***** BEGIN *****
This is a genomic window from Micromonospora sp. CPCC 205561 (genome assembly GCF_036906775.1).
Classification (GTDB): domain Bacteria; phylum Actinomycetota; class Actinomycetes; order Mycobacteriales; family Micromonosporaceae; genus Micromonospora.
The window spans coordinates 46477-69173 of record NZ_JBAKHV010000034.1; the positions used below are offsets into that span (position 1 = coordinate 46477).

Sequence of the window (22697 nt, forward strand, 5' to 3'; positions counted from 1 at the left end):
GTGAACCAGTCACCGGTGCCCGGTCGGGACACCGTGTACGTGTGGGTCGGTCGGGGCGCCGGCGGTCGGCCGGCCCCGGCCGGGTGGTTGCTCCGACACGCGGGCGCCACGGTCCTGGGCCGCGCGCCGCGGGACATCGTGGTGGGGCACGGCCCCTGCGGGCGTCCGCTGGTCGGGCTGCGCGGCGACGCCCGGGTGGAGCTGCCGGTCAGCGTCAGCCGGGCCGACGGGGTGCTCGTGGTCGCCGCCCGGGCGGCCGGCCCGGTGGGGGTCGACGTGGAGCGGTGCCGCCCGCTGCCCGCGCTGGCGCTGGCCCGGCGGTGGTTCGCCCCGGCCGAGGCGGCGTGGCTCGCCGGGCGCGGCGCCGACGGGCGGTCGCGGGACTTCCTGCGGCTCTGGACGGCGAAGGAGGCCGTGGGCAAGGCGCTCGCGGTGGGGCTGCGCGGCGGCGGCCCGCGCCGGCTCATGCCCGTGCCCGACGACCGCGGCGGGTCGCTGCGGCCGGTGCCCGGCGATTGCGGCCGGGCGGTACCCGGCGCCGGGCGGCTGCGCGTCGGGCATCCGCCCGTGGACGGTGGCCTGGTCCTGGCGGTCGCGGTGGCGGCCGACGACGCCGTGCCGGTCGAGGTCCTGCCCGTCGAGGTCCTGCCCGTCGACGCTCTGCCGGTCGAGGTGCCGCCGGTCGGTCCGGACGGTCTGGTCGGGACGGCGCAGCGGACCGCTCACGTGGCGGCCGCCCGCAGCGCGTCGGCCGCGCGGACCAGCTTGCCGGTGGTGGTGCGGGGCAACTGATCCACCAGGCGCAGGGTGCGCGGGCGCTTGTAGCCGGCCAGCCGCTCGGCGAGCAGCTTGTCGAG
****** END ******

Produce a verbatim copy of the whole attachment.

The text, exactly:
This is a genomic window from Micromonospora sp. CPCC 205561 (genome assembly GCF_036906775.1).
Classification (GTDB): domain Bacteria; phylum Actinomycetota; class Actinomycetes; order Mycobacteriales; family Micromonosporaceae; genus Micromonospora.
The window spans coordinates 46477-69173 of record NZ_JBAKHV010000034.1; the positions used below are offsets into that span (position 1 = coordinate 46477).

Sequence of the window (22697 nt, forward strand, 5' to 3'; positions counted from 1 at the left end):
GTGAACCAGTCACCGGTGCCCGGTCGGGACACCGTGTACGTGTGGGTCGGTCGGGGCGCCGGCGGTCGGCCGGCCCCGGCCGGGTGGTTGCTCCGACACGCGGGCGCCACGGTCCTGGGCCGCGCGCCGCGGGACATCGTGGTGGGGCACGGCCCCTGCGGGCGTCCGCTGGTCGGGCTGCGCGGCGACGCCCGGGTGGAGCTGCCGGTCAGCGTCAGCCGGGCCGACGGGGTGCTCGTGGTCGCCGCCCGGGCGGCCGGCCCGGTGGGGGTCGACGTGGAGCGGTGCCGCCCGCTGCCCGCGCTGGCGCTGGCCCGGCGGTGGTTCGCCCCGGCCGAGGCGGCGTGGCTCGCCGGGCGCGGCGCCGACGGGCGGTCGCGGGACTTCCTGCGGCTCTGGACGGCGAAGGAGGCCGTGGGCAAGGCGCTCGCGGTGGGGCTGCGCGGCGGCGGCCCGCGCCGGCTCATGCCCGTGCCCGACGACCGCGGCGGGTCGCTGCGGCCGGTGCCCGGCGATTGCGGCCGGGCGGTACCCGGCGCCGGGCGGCTGCGCGTCGGGCATCCGCCCGTGGACGGTGGCCTGGTCCTGGCGGTCGCGGTGGCGGCCGACGACGCCGTGCCGGTCGAGGTCCTGCCCGTCGAGGTCCTGCCCGTCGACGCTCTGCCGGTCGAGGTGCCGCCGGTCGGTCCGGACGGTCTGGTCGGGACGGCGCAGCGGACCGCTCACGTGGCGGCCGCCCGCAGCGCGTCGGCCGCGCGGACCAGCTTGCCGGTGGTGGTGCGGGGCAACTGATCCACCAGGCGCAGGGTGCGCGGGCGCTTGTAGCCGGCCAGCCGCTCGGCGAGCAGCTTGTCGAG